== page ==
Thursday, March 10, 2005

Wal-Mart Threatens Your Safety, Even if You Don't Work There

Drowsy driving is a big risk factor for collisions. Research shows that the interval from waking up is the biggest predictor of sleepiness [not a surprise, but better to have data] than how long someone has been driving. Since regulation of when someone debunks [that is, gets out of bed, a surrogate for waking up] is tough, a reasonable surrogate is time on the clock.

Nearly 5,000 people were killed in large truck crashes in 2003, and those vehicles were three times more likely to be involved in fatal crashes than passenger cars, according to the National Highway Transportation Safety Administration.

The new motor carrier regulation required drivers to stop after 14 hours on the clock, and, more important, 60 hours in the week. That rule had been struck down in federal court because it didn't take into account truck drivers' health. In October, Congress reinstated the rule for one year. It a breath taking display of corporate arrogance, an Arkansas congressman proposes to make bad even worse.

Retailers want 16-hour trucker workday
Critics: 'Sweatshop-on-wheels amendment'

Tuesday, March 8, 2005 Posted: 7:35 PM EST (0035 GMT)

WASHINGTON (AP) -- Wal-Mart and other retailers are lobbying Congress to extend the workday for truckers to 16 hours, something labor unions and safety advocates say would make roadways more dangerous for all drivers.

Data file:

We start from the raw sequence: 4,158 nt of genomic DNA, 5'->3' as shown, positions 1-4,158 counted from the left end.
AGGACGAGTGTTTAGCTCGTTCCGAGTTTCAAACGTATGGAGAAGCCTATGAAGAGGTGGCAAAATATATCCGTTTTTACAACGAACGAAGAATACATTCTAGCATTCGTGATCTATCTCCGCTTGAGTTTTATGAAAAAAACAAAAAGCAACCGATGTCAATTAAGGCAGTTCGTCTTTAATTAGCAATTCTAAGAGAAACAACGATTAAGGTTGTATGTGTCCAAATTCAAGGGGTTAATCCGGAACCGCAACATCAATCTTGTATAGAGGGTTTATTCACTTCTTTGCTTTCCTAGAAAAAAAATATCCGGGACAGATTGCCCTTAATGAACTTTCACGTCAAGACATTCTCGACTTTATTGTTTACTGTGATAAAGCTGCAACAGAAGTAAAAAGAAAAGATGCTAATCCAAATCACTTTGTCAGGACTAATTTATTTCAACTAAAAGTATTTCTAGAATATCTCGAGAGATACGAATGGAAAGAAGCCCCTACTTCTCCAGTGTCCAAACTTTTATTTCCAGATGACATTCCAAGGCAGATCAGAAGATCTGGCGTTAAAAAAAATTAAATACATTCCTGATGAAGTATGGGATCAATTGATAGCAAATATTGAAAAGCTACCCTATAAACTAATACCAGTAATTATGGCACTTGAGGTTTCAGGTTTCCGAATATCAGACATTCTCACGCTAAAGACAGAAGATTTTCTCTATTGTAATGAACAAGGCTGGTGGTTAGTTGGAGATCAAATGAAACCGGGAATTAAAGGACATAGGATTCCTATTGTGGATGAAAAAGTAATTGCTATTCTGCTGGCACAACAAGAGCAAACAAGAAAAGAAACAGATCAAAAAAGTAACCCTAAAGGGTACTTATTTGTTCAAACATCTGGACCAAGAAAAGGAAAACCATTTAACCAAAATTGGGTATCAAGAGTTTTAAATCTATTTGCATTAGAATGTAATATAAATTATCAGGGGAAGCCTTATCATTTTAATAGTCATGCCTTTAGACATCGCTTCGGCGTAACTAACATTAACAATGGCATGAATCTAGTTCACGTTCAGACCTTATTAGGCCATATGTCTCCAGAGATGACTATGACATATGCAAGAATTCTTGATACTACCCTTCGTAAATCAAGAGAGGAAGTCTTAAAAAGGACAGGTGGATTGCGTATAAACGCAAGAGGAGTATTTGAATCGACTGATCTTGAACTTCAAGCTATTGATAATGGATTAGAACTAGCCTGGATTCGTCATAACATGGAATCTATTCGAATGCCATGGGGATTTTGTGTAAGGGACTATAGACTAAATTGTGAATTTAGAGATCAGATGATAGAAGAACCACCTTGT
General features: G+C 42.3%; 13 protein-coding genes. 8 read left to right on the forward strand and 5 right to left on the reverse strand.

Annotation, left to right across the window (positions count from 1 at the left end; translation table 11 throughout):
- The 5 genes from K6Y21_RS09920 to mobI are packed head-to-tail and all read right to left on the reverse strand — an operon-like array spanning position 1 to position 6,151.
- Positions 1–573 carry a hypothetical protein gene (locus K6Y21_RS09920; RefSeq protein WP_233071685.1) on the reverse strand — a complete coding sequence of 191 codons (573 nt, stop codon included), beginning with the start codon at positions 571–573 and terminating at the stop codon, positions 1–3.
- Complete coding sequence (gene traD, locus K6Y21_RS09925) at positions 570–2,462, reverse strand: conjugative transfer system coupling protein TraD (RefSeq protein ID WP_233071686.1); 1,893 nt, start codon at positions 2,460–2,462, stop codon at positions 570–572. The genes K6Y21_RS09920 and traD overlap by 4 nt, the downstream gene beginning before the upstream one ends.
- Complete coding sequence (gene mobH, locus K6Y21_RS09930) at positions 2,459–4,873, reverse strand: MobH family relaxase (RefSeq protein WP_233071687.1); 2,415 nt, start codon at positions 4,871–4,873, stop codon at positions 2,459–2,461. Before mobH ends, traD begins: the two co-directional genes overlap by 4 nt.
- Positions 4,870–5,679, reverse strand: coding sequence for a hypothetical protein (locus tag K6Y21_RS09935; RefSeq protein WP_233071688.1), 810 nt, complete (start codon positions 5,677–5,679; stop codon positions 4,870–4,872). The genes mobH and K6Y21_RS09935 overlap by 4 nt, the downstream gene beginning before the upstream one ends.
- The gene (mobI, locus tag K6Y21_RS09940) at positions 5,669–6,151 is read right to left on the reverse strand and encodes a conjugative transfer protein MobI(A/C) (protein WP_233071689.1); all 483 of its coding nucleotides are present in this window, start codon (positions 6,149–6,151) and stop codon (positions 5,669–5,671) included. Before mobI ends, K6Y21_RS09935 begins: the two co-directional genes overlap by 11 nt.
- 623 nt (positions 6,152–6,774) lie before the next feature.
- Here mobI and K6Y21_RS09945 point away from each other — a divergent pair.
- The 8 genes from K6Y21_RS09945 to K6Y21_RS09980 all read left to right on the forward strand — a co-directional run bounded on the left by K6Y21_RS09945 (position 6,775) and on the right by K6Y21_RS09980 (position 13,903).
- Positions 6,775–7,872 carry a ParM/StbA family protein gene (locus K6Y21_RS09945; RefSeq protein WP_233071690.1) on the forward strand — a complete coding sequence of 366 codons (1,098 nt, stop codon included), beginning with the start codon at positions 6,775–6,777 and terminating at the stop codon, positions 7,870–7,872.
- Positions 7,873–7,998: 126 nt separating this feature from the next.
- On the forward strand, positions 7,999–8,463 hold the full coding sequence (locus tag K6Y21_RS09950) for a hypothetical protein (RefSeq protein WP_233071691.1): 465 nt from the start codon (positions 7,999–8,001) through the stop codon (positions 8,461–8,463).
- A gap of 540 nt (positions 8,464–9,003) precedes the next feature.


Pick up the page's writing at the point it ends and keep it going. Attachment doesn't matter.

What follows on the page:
Rep. John Boozman, an Arkansas Republican whose district includes Wal-Mart's headquarters in Bentonville, is sponsoring a bill that would allow a 16-hour workday as long as the trucker took an unpaid two-hour break.

Data on how bad the situation is are provided by a paper in a leading peer reviewed journal:

Data on the prevalence and hypothesized predictors of falling asleep while driving were gathered through face-to-face interviews with 593 long-distance truck drivers....... 47.1% of the survey respondents had ever fallen asleep at the wheel of a truck, and 25.4% had fallen asleep at the wheel in the past year. ...Six underlying, independent factors predicted falling asleep: greater daytime sleepiness; more arduous schedules, with more hours of work and fewer hours off-duty; older, more experienced drivers; shorter, poorer sleep on road; symptoms of sleep disorder; and greater tendency to night-time drowsy driving. ...Drivers who had fallen asleep at the wheel had higher scores on the arduous work schedule factor; these were drivers who typically drove longer than the 10 consecutive h allowedby regulation, took fewer than the 8 h off-duty required by regulation, falsified their log books, drove more hours in a typical 7-day week, and more frequently had schedules that precluded making on-time delivery without speeding or violating the hours-of-service regulations.

Accid Anal Prev. 2000 Jul;32(4):493-504.

Factors associated with falling asleep at the wheel among long-distance truck drivers.

McCartt AT, Rohrbaugh JW, Hammer MC, Fuller SZ.Institute for Traffic Safety Management and Research, University at Albany, State University of New York, 12205-2604, USA.

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